Going beyond the advanced diploma


So you have slogged away and achieved the CII Advanced Diploma in Financial Planning, or maybe one of the equivalents offered elsewhere. What now? For many it is a huge sigh of relief, then back to concentrating on their day-to-day work. Others, however, want to keep on going. So what then?

Holding the Advanced Diploma already puts you ahead of others who achieved Level 4 and then stopped. However, I am hearing more regularly from Advanced Diploma holders who want to continue with their studies but do not know where to go next.

Some would argue that further qualifications and study is unnecessary and that having the Advanced Diploma and Chartered on your CV is all you need. But everyone is different and there are numerous pathways your career can take.

Certainly, there is no requirement for anybody to keep going after achieving the Advanced Diploma but if you have enjoyed your studies so far and want to increase your breadth and depth of knowledge further, then gaining a degree or masters degree is a great move forward and can only be a positive entry on your CV.

There are options available and for many this means looking at graduate and postgraduate degree courses. Thankfully, you do not have to put on your best student-y clothes or start hanging out in the student’s union (although for some that may be a welcome change of scenery).

Options include distance learning, distance learning with workshops, as well as attending courses in person either full or part-time. If you hold the Advanced Diploma, you can also be fast-tracked, which is of great importance to time-strapped professionals in financial services.

We have taken a look at some of the options to give you an idea of what is on offer.

  • Edinburgh Napier University offers a distance-learning BA in financial services which requires one year part-time study for holders of the Advanced Diploma, with relevant work experience. You also have options in terms of when to start, with intakes in January and September each year.The BA focuses on finance and the financial services sector, alongside business skills that can be used in any profession. Example modules are monetary theory and policy, marketing financial services, management of financial institutions and regulatory risk management.
  • If you are keen on gaining a masters degree, the Cass Business School at City University offers the MSc in wealth management, which focuses on the financial planning needs of the wealth management sector. The course covers the theory of finance, portfolio management, alternative investments and structured products, among others.As you need to be able to attend in person, you need to be in or near London. You also need to be working full-time as well as have passed CII J10, R01 and four of the six AF exams, including AF5, in order to be accepted. The course is part-time for 12-15 months and starts in September each year.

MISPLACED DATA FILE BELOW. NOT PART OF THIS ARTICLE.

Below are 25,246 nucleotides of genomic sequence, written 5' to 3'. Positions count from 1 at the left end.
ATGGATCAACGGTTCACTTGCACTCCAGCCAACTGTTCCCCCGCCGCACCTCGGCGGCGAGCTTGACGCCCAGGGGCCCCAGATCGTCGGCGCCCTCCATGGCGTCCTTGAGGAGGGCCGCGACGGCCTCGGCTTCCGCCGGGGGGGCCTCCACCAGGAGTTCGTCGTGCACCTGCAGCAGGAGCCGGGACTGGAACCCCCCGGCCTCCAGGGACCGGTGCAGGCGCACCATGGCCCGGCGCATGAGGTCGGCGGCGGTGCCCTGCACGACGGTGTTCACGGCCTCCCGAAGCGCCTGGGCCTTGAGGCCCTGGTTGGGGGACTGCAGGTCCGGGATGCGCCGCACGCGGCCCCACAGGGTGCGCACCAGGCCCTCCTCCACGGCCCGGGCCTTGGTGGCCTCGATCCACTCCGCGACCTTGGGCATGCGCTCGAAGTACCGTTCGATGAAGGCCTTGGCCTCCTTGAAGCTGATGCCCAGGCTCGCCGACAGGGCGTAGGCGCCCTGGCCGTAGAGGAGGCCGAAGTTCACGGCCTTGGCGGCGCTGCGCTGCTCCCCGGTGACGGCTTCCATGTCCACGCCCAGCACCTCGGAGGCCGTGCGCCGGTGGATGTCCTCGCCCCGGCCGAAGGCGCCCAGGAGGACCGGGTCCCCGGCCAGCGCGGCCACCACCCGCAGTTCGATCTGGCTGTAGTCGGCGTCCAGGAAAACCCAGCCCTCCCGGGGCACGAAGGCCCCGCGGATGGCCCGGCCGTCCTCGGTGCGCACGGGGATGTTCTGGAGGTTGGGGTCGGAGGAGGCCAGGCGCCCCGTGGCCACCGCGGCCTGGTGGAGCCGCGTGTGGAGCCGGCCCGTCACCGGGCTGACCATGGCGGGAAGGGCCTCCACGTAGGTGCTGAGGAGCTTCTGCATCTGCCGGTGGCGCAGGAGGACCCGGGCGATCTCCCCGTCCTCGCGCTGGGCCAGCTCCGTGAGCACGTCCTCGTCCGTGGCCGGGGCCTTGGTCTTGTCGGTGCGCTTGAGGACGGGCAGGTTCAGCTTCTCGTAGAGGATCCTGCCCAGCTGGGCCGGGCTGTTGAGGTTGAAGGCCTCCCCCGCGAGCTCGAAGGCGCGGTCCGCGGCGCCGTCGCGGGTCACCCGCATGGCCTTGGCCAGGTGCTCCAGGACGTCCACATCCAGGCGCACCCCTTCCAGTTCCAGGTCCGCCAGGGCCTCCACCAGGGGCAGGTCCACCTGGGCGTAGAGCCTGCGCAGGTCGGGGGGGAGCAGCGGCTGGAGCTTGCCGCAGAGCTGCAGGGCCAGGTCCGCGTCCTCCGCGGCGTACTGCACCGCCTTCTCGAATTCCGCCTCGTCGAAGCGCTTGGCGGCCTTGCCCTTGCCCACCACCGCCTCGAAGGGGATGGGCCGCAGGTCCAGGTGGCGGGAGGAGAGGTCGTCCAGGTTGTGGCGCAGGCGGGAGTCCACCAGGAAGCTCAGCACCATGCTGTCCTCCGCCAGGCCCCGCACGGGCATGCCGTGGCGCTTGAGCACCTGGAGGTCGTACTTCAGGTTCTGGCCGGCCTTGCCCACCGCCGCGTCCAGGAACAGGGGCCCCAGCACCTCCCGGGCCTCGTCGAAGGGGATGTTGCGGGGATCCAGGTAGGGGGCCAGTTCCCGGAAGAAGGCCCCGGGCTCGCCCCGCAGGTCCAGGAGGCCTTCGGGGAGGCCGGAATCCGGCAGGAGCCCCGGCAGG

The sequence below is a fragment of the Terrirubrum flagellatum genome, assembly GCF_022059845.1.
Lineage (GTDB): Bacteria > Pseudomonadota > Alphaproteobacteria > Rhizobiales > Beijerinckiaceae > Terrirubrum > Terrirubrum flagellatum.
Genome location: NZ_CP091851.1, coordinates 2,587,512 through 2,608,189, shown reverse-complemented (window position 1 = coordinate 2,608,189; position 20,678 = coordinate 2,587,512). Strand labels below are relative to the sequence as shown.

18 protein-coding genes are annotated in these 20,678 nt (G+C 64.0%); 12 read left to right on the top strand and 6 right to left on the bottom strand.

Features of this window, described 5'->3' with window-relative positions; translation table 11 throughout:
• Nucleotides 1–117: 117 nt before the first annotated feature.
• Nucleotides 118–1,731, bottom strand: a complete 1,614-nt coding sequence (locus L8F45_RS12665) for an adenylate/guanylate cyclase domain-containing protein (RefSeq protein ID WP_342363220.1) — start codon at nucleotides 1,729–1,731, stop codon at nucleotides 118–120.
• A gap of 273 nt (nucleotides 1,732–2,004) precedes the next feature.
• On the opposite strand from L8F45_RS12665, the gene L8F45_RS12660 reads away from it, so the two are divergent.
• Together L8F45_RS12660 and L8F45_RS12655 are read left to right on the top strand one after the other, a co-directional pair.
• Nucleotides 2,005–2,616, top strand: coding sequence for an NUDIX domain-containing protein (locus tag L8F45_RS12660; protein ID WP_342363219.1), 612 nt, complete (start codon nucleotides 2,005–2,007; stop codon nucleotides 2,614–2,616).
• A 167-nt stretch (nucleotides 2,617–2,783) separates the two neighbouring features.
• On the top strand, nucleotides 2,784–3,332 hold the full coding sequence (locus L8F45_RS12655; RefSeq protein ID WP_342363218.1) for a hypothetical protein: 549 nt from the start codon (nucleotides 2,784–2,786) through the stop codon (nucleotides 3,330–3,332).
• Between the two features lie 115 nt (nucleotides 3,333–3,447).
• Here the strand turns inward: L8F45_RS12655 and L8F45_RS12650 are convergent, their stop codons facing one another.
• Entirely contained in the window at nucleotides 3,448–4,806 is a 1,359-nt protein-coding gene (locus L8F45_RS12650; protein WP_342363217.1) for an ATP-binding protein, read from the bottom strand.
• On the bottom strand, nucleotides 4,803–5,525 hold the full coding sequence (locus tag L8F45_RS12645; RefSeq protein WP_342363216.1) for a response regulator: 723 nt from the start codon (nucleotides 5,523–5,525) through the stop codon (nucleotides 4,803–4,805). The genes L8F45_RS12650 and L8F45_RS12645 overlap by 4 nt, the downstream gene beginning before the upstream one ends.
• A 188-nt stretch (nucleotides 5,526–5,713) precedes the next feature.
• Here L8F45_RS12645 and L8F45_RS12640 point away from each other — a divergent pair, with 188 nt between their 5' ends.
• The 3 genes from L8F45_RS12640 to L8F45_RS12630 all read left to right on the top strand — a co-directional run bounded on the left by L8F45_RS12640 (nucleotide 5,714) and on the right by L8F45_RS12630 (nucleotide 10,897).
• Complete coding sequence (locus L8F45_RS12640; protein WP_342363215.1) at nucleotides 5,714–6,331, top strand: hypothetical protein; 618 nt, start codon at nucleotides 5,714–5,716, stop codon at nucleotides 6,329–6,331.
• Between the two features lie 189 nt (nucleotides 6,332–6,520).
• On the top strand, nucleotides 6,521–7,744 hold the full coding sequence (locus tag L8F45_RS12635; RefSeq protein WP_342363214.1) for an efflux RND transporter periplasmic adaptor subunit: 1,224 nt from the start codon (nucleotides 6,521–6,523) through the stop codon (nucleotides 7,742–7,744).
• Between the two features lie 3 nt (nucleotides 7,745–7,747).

• A distance-learning option with single-day workshops in Manchester is offered by Manchester Metropolitan University. Its MSc in financial planning and business management is part-time and studies financial planning concepts, theories and models, and engagement in applied research. Study can last between 11 and 15 months starting in either September or February.
  • Another distance-learning option is the MSc in finance offered by the University of Leicester. You can study full or part-time over two to two-and-a-half years starting in February, May, August or November each year.The course covers concepts of finance and the role of financial management in a variety of organisations and sectors looking at financial analysis and investment, financial statements, strategic financial management and more.
  • Finally, for those looking to gain a masters in business administration, the University of Leicester offers an MBA via distance learning which can be gained part time over two to four years starting in February, June or October each year. As well as the general learning that an MBA provides, you can also specialise in finance.

So if you are considering progressing your qualifications further, it is definitely worth looking at these options. But also be aware that there are other options. They are not for everyone – for many they will be viewed as an unnecessary step too far. But for others it will be another opportunity to learn and grow, as well as provide an extra element to your CV.

Catriona Standingford is managing director at Brand Financial Training